Alana had written a little while ago about being “separated from the world.” What does this look like for me?
Besides the obvious scarf and dress combo as a not-from-this-century sign, I haven’t thought about this subject consciously. Or maybe I do not think of it like this: If I must be a Called-Out-One, I must give away or stop doing this, that and the other. Folks like to give up stuff.
This is easier for Autistics, in some respects, especially this one. My memory is way too clear. Its like having a giant ROM drive (long-term memory) and a teeny-tiny RAM (short-term, “working” memory). Almost everything I read, see, hear, eat, meet, feel, is recorded into my long-term memory. True, in theory, this happens to everyone. The scary thing about my autistic mind is that I can access almost all of it.
So how does this pertain to Romans 5-7? If I record and can play back most everything my senses take in and what my emotions/mind conjure, I must be very careful with what I let in and mull over.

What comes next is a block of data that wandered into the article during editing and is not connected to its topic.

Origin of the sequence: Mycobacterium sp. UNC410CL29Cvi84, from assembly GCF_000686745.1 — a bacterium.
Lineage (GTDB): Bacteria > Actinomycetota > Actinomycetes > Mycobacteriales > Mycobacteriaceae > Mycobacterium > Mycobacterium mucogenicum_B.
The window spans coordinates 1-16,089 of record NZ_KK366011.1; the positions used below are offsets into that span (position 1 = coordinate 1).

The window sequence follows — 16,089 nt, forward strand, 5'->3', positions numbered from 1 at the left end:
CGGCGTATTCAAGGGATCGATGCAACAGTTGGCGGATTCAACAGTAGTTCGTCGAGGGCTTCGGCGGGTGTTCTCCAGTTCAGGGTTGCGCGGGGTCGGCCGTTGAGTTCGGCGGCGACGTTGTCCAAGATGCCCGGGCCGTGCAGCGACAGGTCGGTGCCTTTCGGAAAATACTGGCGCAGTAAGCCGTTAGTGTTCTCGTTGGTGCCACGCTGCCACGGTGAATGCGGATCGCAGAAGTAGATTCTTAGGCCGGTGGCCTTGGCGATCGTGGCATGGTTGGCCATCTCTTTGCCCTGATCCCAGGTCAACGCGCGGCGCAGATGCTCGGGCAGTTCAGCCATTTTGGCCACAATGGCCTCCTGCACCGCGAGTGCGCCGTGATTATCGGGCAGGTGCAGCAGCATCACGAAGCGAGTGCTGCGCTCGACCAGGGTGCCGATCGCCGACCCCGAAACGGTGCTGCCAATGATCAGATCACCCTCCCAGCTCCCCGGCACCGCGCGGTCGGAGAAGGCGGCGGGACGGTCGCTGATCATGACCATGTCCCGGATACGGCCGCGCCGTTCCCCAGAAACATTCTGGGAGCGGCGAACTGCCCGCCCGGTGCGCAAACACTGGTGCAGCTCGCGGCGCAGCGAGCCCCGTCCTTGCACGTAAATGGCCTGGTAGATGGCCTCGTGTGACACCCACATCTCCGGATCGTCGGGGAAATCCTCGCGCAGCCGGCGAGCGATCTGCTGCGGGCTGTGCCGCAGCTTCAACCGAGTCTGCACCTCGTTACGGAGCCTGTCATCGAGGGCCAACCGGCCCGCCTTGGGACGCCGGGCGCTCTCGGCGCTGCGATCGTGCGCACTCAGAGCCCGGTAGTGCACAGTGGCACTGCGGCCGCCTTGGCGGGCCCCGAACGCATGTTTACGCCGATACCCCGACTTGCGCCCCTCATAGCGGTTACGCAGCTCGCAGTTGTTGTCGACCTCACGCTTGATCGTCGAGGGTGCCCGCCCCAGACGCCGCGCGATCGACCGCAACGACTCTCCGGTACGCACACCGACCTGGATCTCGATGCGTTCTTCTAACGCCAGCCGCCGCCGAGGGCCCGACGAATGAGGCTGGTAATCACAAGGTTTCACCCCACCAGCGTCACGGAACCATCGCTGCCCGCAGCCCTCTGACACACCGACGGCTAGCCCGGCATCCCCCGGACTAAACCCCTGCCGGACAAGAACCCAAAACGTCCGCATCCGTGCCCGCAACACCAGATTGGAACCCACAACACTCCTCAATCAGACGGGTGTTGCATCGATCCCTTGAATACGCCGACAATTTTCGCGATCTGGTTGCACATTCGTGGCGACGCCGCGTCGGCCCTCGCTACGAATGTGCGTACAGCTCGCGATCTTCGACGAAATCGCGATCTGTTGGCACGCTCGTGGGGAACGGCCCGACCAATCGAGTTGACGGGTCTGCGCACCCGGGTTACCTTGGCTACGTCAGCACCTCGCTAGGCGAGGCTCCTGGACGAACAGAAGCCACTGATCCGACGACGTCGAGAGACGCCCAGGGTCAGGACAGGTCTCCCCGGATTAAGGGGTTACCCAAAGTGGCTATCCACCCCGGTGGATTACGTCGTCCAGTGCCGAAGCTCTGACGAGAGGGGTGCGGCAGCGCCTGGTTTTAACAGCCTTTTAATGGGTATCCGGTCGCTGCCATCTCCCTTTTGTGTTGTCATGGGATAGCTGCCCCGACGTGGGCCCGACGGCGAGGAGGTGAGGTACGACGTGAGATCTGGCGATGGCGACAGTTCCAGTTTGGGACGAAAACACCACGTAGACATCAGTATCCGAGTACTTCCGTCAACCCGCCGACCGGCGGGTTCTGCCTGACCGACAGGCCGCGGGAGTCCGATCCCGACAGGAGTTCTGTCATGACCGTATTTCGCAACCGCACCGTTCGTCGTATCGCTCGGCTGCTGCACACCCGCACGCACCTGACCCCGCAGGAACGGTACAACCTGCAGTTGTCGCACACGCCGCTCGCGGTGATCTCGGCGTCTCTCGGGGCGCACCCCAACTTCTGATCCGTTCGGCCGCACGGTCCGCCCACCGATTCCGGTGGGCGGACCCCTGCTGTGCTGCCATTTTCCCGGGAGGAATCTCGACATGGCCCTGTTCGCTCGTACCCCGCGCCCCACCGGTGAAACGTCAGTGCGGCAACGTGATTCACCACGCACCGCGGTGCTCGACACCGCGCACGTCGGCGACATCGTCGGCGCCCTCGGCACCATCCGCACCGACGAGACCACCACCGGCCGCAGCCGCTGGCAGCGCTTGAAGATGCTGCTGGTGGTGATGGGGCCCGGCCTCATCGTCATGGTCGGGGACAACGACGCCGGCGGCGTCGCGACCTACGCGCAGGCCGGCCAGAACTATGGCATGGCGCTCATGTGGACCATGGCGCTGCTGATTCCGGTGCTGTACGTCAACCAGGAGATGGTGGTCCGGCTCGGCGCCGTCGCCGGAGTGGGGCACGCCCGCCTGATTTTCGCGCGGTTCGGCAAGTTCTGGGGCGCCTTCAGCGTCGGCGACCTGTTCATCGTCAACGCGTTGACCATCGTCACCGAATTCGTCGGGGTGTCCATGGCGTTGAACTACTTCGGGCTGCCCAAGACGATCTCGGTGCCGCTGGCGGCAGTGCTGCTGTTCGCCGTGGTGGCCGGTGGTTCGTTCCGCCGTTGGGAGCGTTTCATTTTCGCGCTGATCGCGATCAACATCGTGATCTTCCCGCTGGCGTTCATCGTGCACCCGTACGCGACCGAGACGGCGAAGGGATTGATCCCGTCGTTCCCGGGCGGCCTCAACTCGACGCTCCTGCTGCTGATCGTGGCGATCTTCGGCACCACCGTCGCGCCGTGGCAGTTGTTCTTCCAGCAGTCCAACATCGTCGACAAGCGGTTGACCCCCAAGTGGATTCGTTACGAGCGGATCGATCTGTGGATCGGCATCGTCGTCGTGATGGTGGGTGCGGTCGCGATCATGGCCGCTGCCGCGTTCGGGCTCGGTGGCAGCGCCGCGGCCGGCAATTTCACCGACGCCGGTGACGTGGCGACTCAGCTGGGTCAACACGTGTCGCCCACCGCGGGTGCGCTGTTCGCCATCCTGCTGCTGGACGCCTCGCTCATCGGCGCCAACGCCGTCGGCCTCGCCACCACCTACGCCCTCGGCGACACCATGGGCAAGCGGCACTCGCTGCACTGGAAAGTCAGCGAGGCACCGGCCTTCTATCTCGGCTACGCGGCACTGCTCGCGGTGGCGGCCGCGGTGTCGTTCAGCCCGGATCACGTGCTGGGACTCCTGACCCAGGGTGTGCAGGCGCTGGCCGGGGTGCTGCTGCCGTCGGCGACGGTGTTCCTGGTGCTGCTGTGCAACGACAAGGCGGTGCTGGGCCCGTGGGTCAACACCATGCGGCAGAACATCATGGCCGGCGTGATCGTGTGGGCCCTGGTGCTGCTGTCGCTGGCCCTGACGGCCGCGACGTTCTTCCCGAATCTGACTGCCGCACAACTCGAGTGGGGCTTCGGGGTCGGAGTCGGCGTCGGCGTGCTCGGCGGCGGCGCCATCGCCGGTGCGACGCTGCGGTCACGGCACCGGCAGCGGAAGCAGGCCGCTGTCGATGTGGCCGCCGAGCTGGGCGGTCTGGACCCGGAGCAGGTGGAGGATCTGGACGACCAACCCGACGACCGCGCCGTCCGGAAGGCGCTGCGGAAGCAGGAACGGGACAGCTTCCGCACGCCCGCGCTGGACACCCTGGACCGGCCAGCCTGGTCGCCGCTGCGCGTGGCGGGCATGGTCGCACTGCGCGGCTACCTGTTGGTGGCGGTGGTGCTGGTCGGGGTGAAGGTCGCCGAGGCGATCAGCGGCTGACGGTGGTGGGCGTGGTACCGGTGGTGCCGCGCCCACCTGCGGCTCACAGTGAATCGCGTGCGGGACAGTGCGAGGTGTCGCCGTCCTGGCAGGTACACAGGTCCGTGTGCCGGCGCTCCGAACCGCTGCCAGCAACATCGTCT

Over the years I naturally gravitated away from reading novels, watching tv or movies, where or with whom I spend my time. The make-believe world is intoxicating for the autistic. I know the movies or novels are not “real” in a superficial seven year old sense, but my mind has difficulty processing the imaginary in the context of the other sensory inputs.
I also lack social hardwiring. Stories, as they had been for centuries, are descriptions of possible social scenarios. Only recently have they been designed for pure entertainment. Its hard for me to sift out constructs as helpful or harmful. What might be a pastiche for 95% of the rest of the world is a potential social pattern for autistics.
The imaginary is also much more enjoyable than the real world. I can get lost in my head for long periods of time, day dreaming about stories I never write down or future real-life scenarios in my own life that almost never materialize. Have mercy on this sinner!
So you can see how dizzying this tightrope walk is above the sin-sick world. In some respects, I am thankful for my sensitivities because they allow me to know how wide the rope is.